So Renault and FCA are considering going together on a merger, and from what we’ve been seeing so far, Nissan is on board. While there will be a wait to see if this potential tie-up will actually take place and a few years before everything is set in stone, one thing is clear: some models are going to get the axe. It’s called product overlap, and between Nissan and FCA, there is plenty in the United States market alone. Renault hasn’t been in the U.S. market since 1987, so that isn’t so much of a problem, but in Europe they are a major player. So, with that in mind, we decided to think about what vehicles would be best likely to field a strong lineup post-merger. Agree? Disagree? Have better ideas? Put them in the comments below!
11. Minivan: Chrysler Pacifica
You don’t mess with the master. Chrysler has minivans nailed down to a science, and while one could argue for the dead-van-walking Grand Caravan on price point alone, the Pacifica has to get the nod here. Nissan’s Quest was visually offensive and the tiny NV200 wasn’t loved anywhere it went, not even as a rebadged Chevrolet. Renault’s Trafic looks too much like a cargo van, so unless you want to talk someone out of buying a Ram ProMaster loook-alike with seats, the Pacifica is the way to go.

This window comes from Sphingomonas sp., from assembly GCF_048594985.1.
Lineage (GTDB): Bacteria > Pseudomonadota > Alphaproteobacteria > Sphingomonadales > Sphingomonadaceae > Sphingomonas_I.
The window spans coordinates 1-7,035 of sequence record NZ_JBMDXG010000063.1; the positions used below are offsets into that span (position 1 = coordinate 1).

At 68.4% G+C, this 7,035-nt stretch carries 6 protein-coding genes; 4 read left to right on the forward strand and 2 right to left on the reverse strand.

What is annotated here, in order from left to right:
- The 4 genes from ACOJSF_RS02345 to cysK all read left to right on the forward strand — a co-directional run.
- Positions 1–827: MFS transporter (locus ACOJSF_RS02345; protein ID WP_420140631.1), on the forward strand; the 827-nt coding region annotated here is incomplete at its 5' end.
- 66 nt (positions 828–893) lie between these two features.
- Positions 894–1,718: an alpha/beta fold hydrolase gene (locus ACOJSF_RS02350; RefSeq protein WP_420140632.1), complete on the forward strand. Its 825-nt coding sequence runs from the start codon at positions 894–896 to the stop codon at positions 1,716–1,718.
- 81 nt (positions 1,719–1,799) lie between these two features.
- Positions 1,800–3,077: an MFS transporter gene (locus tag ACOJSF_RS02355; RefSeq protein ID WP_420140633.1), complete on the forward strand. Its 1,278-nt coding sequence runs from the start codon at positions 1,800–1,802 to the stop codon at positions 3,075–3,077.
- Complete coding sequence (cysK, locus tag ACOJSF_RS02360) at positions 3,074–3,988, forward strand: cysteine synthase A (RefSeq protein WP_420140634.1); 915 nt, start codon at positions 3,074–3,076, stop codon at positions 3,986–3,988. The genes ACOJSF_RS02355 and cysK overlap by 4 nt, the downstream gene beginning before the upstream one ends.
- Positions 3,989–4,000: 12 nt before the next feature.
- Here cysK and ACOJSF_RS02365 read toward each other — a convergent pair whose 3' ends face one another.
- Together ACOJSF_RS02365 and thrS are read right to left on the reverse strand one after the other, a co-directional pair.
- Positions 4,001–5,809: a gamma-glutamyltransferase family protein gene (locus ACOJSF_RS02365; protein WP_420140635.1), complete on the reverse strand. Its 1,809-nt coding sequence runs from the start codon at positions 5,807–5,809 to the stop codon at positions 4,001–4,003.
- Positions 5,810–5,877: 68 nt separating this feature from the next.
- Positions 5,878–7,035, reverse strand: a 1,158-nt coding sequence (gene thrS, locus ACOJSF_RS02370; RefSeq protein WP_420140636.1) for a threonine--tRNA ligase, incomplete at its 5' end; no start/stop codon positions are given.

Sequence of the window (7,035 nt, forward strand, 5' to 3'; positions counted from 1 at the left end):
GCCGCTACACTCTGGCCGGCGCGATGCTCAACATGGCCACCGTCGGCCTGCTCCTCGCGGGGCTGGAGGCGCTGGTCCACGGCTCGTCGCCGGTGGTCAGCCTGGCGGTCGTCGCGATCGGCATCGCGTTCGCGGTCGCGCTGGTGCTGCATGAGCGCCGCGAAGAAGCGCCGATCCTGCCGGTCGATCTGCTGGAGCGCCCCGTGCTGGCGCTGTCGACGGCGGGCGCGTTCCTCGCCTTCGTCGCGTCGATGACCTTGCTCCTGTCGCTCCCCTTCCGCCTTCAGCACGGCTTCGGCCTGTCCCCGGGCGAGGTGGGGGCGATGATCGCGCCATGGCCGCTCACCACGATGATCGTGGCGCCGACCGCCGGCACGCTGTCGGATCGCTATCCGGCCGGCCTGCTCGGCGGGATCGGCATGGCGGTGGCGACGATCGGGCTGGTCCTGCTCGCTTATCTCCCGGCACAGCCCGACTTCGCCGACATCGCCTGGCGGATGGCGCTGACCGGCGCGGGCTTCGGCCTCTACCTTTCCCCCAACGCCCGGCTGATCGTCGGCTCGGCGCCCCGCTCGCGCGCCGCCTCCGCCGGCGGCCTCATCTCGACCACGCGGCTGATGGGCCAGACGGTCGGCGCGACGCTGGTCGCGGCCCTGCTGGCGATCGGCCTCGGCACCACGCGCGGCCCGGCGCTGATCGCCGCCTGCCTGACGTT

10. Sports Car: SRT Viper
We’re still mourning over the death of the snake, but really, what do Nissan and Renault have to offer? The GT-R is a monster in it’s own right but it’s long in the tooth and while it has fans the world over, it’s the “import” feeling that drives a lot of customers to the car and any dilution might affect sales. Renualt has nothing to offer, and Mitsubishi hasn’t had anything even remotely close since the late 1990s. The Viper was a halo car icon, over the top and masterfully brilliant with a relatively speaking decent price.
9. Small/Subcompact Crossover: Jeep Compass
Every manufacturer in this tie-up knows the value of a smaller crossover. Between the Renault Kadjar, Nissan’s Kicks, and even the Mitsubishi Eclipse Cross, they all have tried to cement their place in the market. Here, then, would be the perfect place to leverage brand identity with Jeep’s Compass. Small engines, big room and looks that emulate big-brother Grand Cherokee for a reasonable price are all winning points. Plus, you can get one with a six-speed if you wish.
8. Medium/Large Crossover: Dodge JourneyBy far the strangest recommendation from this merger’s potential offerings, the Journey’s on this list for one reason: sales. For some reason, this is an annual seller, regularly selling over 100,000 units. North America loves these things…between Canada, the United States and Mexico, they sell well and they’ve sold in Europe fairly well. There isn’t a thing to offer the gearhead here, but you don’t mess with a strong seller. That being said, there are other options on the table, like the Renault Koleos and the Nissan Pathfinder, so if the Journey isn’t your cup of tea, there are options.
7. Small Sport-Utility: Jeep Wrangler